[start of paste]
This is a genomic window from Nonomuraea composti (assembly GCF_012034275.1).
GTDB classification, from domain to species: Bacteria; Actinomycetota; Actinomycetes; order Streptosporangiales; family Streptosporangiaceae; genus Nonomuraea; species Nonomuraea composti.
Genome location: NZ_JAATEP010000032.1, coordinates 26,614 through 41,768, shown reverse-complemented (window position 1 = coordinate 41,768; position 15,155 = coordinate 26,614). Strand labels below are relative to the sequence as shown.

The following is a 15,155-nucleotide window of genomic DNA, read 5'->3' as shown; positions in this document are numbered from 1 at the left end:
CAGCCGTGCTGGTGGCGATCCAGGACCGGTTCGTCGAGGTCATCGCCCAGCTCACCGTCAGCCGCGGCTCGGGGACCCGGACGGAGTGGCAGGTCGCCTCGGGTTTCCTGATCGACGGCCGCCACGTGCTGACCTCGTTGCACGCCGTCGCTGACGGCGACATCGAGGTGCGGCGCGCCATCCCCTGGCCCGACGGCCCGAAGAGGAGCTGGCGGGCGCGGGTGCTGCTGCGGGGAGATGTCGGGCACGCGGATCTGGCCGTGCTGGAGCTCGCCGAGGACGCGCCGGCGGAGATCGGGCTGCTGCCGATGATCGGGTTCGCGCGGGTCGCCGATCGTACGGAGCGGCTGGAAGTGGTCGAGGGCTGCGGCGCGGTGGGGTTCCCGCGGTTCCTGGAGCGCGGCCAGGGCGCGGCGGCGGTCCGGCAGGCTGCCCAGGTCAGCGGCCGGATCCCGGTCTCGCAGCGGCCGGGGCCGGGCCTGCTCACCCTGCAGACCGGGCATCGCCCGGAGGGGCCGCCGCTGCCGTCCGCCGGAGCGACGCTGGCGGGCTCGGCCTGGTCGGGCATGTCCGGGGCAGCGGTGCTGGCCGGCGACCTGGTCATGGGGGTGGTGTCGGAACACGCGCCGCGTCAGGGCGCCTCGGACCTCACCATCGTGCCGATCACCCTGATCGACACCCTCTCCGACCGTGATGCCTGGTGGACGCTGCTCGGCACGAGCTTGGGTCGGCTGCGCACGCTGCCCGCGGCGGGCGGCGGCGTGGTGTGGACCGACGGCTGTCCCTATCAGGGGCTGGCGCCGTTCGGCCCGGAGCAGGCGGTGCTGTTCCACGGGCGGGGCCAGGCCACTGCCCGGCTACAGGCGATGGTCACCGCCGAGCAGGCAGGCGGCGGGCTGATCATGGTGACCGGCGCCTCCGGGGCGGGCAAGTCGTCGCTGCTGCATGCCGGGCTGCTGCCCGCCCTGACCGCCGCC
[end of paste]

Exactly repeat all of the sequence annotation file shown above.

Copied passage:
This is a genomic window from Nonomuraea composti (assembly GCF_012034275.1).
GTDB classification, from domain to species: Bacteria; Actinomycetota; Actinomycetes; order Streptosporangiales; family Streptosporangiaceae; genus Nonomuraea; species Nonomuraea composti.
Genome location: NZ_JAATEP010000032.1, coordinates 26,614 through 41,768, shown reverse-complemented (window position 1 = coordinate 41,768; position 15,155 = coordinate 26,614). Strand labels below are relative to the sequence as shown.

The following is a 15,155-nucleotide window of genomic DNA, read 5'->3' as shown; positions in this document are numbered from 1 at the left end:
CAGCCGTGCTGGTGGCGATCCAGGACCGGTTCGTCGAGGTCATCGCCCAGCTCACCGTCAGCCGCGGCTCGGGGACCCGGACGGAGTGGCAGGTCGCCTCGGGTTTCCTGATCGACGGCCGCCACGTGCTGACCTCGTTGCACGCCGTCGCTGACGGCGACATCGAGGTGCGGCGCGCCATCCCCTGGCCCGACGGCCCGAAGAGGAGCTGGCGGGCGCGGGTGCTGCTGCGGGGAGATGTCGGGCACGCGGATCTGGCCGTGCTGGAGCTCGCCGAGGACGCGCCGGCGGAGATCGGGCTGCTGCCGATGATCGGGTTCGCGCGGGTCGCCGATCGTACGGAGCGGCTGGAAGTGGTCGAGGGCTGCGGCGCGGTGGGGTTCCCGCGGTTCCTGGAGCGCGGCCAGGGCGCGGCGGCGGTCCGGCAGGCTGCCCAGGTCAGCGGCCGGATCCCGGTCTCGCAGCGGCCGGGGCCGGGCCTGCTCACCCTGCAGACCGGGCATCGCCCGGAGGGGCCGCCGCTGCCGTCCGCCGGAGCGACGCTGGCGGGCTCGGCCTGGTCGGGCATGTCCGGGGCAGCGGTGCTGGCCGGCGACCTGGTCATGGGGGTGGTGTCGGAACACGCGCCGCGTCAGGGCGCCTCGGACCTCACCATCGTGCCGATCACCCTGATCGACACCCTCTCCGACCGTGATGCCTGGTGGACGCTGCTCGGCACGAGCTTGGGTCGGCTGCGCACGCTGCCCGCGGCGGGCGGCGGCGTGGTGTGGACCGACGGCTGTCCCTATCAGGGGCTGGCGCCGTTCGGCCCGGAGCAGGCGGTGCTGTTCCACGGGCGGGGCCAGGCCACTGCCCGGCTACAGGCGATGGTCACCGCCGAGCAGGCAGGCGGCGGGCTGATCATGGTGACCGGCGCCTCCGGGGCGGGCAAGTCGTCGCTGCTGCATGCCGGGCTGCTGCCCGCCCTGACCGCCGCC